Admiral Boss questions value of disruptive concepts

Admiral's David Stevens speaks at Guidewire conference

Admiral chief executive David Stevens has poured cold water on a number of disruptive concepts, saying he struggles to see what value they offer the customer.

Speaking at the Guidewire Connections conference 2016 in San Francisco, Stevens, on one of the opening speeches of the day in front of 1,500 people, revealed:

  • Peer-to-peer: Stevens pointed to the example of New York start-up Lemonade, saying he ”loved their PR” but he failed to recognise it as peer-to-peer. He said on peer-to-peer more generally, that it was ”not the next big thing” and added: ”I think it will survive a few more years”.
  • Just in time insurance: Stevens criticized this concept heavily, the idea that individuals will quickly and easily insure items on the go, such as household objects like sports equipment, and computers via their mobiles or tablets. Stevens said: “In my 25 years of insurance, I have come across very few people who want to interact more with insurance companies.”
  • Insurtech: Stevens said that he failed to see anything gamechanging going on: “When I look at the insurtech players, I do not see any material number of business models which are fundamentally transformational.” Instead, he said incumbents will take on the good ideas, work in partnership with insurtechs, and make acquisitions.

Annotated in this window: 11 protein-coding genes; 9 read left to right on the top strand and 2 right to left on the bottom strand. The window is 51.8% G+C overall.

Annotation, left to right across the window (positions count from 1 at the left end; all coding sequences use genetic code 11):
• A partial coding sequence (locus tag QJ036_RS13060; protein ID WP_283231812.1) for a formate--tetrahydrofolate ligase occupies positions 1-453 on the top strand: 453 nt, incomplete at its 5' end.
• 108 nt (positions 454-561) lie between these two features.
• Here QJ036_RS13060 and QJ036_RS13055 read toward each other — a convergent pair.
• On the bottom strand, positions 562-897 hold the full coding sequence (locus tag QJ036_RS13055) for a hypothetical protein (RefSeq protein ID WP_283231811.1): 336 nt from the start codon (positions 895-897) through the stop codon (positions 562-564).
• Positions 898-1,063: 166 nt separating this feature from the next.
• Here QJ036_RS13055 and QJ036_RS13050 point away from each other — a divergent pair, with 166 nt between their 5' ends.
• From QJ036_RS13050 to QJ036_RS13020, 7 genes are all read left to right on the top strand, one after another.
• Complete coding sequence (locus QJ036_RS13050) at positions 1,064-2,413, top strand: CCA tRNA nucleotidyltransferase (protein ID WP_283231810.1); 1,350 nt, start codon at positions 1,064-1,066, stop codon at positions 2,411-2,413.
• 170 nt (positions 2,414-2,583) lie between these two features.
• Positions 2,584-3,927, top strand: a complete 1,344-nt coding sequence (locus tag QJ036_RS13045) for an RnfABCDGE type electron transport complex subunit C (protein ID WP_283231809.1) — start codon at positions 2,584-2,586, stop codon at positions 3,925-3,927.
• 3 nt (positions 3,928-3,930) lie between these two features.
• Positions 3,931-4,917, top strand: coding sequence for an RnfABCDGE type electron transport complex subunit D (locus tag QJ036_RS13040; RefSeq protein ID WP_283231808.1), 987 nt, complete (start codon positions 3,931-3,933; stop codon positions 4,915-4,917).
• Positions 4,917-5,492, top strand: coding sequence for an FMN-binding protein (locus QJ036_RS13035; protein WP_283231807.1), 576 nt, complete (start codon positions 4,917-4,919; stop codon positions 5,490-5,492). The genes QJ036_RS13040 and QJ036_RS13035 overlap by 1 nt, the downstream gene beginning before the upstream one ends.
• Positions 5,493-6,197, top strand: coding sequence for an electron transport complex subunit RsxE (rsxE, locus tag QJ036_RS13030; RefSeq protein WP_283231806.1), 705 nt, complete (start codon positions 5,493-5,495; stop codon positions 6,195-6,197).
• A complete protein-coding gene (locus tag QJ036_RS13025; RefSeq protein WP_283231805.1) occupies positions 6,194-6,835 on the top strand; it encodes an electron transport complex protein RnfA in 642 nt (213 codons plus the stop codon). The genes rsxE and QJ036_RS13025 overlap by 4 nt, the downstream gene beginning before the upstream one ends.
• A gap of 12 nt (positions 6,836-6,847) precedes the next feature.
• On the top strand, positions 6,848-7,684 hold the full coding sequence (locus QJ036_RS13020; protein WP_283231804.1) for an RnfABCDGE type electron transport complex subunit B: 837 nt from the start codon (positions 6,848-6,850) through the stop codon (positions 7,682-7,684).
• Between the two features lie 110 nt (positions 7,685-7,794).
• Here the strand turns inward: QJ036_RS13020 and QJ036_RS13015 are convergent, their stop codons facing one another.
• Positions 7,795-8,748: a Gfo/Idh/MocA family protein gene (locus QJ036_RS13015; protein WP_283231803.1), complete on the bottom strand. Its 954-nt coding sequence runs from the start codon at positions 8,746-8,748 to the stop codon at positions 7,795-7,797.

• Blockchain: The Admiral boss said he was ”baffled” by the idea that it could have a big impact on personal lines and struggled to see where it could offer value in his sector of home and motor insurance.
  • Price comparison sites: He said although it had not taken off in the US, it was growing quickly in Italy where aggregators were snapping up 10% share of new business and growing at a rate of 20% a year in volumes. He said eventually in all countries, including the US, it “will become a very important distribution across all markets.”
  • Telematics: Stevens said this was huge because of the data that Admiral was harvesting to understand their pricing and claims experience better. He said: “Never have I come across anything as fundamentally transformative as this.”
  • Driverless cars: Stevens said it was obviously huge, but the impact was yet to take effect. He did offer comfort to the industry. He predicted that although frequency will drop, severity will increase. He said the current percentage of the cost of injury arising from car accidents covered by insurer was between 10% and 20% in the US and between 40% and 60% in the UK. There was plenty of scope for insurers to play a role there, even in a world of driverless cars. He also said driverless cars will open up the way for new products, which insurers should be at the forefront of creating.